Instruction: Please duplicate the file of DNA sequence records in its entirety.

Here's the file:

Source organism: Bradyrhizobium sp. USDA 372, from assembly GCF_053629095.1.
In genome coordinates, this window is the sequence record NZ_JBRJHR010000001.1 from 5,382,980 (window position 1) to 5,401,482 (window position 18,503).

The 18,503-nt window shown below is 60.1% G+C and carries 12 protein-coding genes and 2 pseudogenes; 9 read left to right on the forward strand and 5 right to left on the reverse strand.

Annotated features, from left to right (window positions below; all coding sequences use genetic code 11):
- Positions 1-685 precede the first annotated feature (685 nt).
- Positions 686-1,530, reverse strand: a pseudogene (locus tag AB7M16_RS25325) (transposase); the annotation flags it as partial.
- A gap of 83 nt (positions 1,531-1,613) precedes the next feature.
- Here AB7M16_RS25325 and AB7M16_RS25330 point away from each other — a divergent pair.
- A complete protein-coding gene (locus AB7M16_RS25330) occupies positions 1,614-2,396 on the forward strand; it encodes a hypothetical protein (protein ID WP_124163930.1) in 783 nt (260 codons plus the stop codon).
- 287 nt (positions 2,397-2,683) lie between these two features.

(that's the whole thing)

Source organism: Bradyrhizobium sp. USDA 372, from assembly GCF_053629095.1.
In genome coordinates, this window is the sequence record NZ_JBRJHR010000001.1 from 5,382,980 (window position 1) to 5,401,482 (window position 18,503).

The 18,503-nt window shown below is 60.1% G+C and carries 12 protein-coding genes and 2 pseudogenes; 9 read left to right on the forward strand and 5 right to left on the reverse strand.

Annotated features, from left to right (window positions below; all coding sequences use genetic code 11):
- Positions 1-685 precede the first annotated feature (685 nt).
- Positions 686-1,530, reverse strand: a pseudogene (locus tag AB7M16_RS25325) (transposase); the annotation flags it as partial.
- A gap of 83 nt (positions 1,531-1,613) precedes the next feature.
- Here AB7M16_RS25325 and AB7M16_RS25330 point away from each other — a divergent pair.
- A complete protein-coding gene (locus AB7M16_RS25330) occupies positions 1,614-2,396 on the forward strand; it encodes a hypothetical protein (protein ID WP_124163930.1) in 783 nt (260 codons plus the stop codon).
- 287 nt (positions 2,397-2,683) lie between these two features.